Manchester student takes her research to Parliament
08 Mar 2012
A University of Manchester engineering student is attending Parliament next week to present her science to a range of politicians and a panel of expert judges.
As part of SET for Britain on Monday 12 March, Azadeh Dindarian, an Electrical and Electronic Engineering PhD student, will present her research poster to be judged against dozens of other scientists in the only national competition of its kind.
This work is co-authored by her supervisor, Professor Andrew Gibson, and Dr Joao Quariguasi Frota Neto.
Azadeh, 29, from Salford Quays, was shortlisted from hundreds of applicants to appear in Parliament on Monday for her research into electronic waste; specifically the 2.5 million microwaves thrown away every year in the UK.
She found that there is an enormous potential for the repair and reuse of microwaves - 85% of these could have been easily repaired or were disposed of for cosmetic reasons,. Her research also looks at the benefits of re-designing microwave ovens to ensure they have a longer life and can be easily reused.
Azadeh said: "Electronic waste is a global problem and I feel privileged to be able to research the subject area.
“I am passionate about finding ways to reduce the amount of waste and my project addresses the possibility of re-using discarded electrical equipment.
“SET 2012 gives me the ideal opportunity to disseminate this message and the possibility of influencing members of parliament who, in turn, could support the relevant proposals for passing legislation to help reduce waste and create a more sustainable economy.
Professor Gibson said: “Azadeh is working on a pioneering research project concerning the sustainability of core materials for the manufacture of electrical and electronic equipment.
“For the first time, a study is underway to look at the quality of disposed electrical goods. The results we have so far obtained are surprising in that the majority of disposed microwave ovens are either fully functional or easily repaired. The hard practical fault-finding data is what makes this project unique.”
Dr Quariguasi Frota Neto added: "There is no reason for throwing away as many microwaves as we do in the UK and elsewhere, and I hope our research helps consumers, manufacturers and governments to understand that."
Andrew Miller MP, Chairman of the Parliamentary and Scientific Committee, said, “This annual competition is an important date in the parliamentary calendar because it gives MPs an opportunity to speak to a wide range of the country’s best young researchers.
“These early career scientists are the architects of our future and SET for Britain is politicians’ best opportunity to meet them and understand their work.”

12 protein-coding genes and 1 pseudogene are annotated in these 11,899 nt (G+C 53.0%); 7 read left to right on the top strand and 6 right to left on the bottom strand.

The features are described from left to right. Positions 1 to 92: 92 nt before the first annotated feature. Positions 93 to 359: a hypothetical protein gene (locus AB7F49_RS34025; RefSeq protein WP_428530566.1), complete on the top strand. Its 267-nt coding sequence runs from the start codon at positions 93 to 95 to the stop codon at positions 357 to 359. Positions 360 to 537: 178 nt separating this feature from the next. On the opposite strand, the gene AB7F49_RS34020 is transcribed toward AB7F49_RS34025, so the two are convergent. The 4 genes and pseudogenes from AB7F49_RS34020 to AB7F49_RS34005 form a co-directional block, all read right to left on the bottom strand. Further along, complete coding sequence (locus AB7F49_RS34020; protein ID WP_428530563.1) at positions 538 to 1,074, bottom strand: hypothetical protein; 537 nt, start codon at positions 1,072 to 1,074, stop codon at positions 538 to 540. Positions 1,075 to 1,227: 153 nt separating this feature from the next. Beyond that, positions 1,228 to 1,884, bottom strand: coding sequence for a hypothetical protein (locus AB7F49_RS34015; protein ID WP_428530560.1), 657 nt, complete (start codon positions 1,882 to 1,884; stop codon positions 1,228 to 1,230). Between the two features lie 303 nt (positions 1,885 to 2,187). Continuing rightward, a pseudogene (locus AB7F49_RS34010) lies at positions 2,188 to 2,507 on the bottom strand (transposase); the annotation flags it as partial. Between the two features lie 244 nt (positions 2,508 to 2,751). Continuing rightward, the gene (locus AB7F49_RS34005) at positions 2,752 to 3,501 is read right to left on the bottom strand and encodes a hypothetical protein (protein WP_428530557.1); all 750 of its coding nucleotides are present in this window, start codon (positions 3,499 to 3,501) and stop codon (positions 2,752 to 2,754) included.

Azadeh’s research has been entered into the Engineering session of the competition, which will end in a gold, silver and bronze prize-giving ceremony.
Judged by leading academics, the gold medalist receives £3,000, while silver and bronze receive £2,000 and £1,000 respectively.
The Parliamentary and Scientific Committee run the event in collaboration with The Royal Academy of Engineering, The Institute of Physics, the Society of Biology, The Royal Society of Chemistry, the Physiological Society, the Wellcome Trust and the Society of Chemical Industry, with financial support from BP, Airbus/EADS, The Institution of Engineering and Technology, AgChem Access, Oxford Instruments, IBMS and GE Hitachi.
Notes for editors
Azadeh and Dr Quariguasi Frota Neto are available for interview on request from the Press Office.
Images of Azadeh are available from the Press Office, and images of her visit to the House of Commons will be available on Wednesday 14 March
For media enquiries please contact:
Media Relations Officer
The University of Manchester
0161 275 8387
For further information about the event, images, or interview opportunities, please contact Joe Winters:
Tel: 020 7470 4815
Mob: 07946 321473
2. SET for Britain
SET for Britain is a poster competition in the House of Commons - involving approximately 180 early stage or early career researchers - judged by professional and academic experts. All presenters are entered into either the engineering, the biological and biomedical sciences, the physical sciences (chemistry), or the physical sciences (physics) session, depending on their specialism.
Each session will result in the reward of Bronze, Silver and Gold certificates. Bronze winners will receive a £1,000 prize; Silver, £2,000; and Gold, £3,000. There will also be an overall winner from the four sessions who will receive the Westminster Wharton Medal.
SET for Britain was established by Dr Eric Wharton in 1997. Following his untimely death in 2007, the Parliamentary and Scientific Committee, with support from The Royal Academy of Engineering, The Institute of Physics, the Society of Biology, The Royal Society of Chemistry, the Physiological Society, the Wellcome Trust and the Society of Chemical Industry are working together to further his legacy.
The event is made possible by industry sponsors BP, Airbus/EADS, The Institution of Engineering and Technology, AgChem Access, Oxford Instruments, IBMS and GE Hitachi.
Early stage or early career researchers include university research students, postgraduates, research assistants, postdocs, research fellows, newly-appointed lecturers, part-time and mature students, returners, those people embarking on a second career, and their equivalent in national, public sector and industrial laboratories, and appropriate final year undergraduate and MSc students, all of whom are engaged in scientific, engineering, technological or medical research.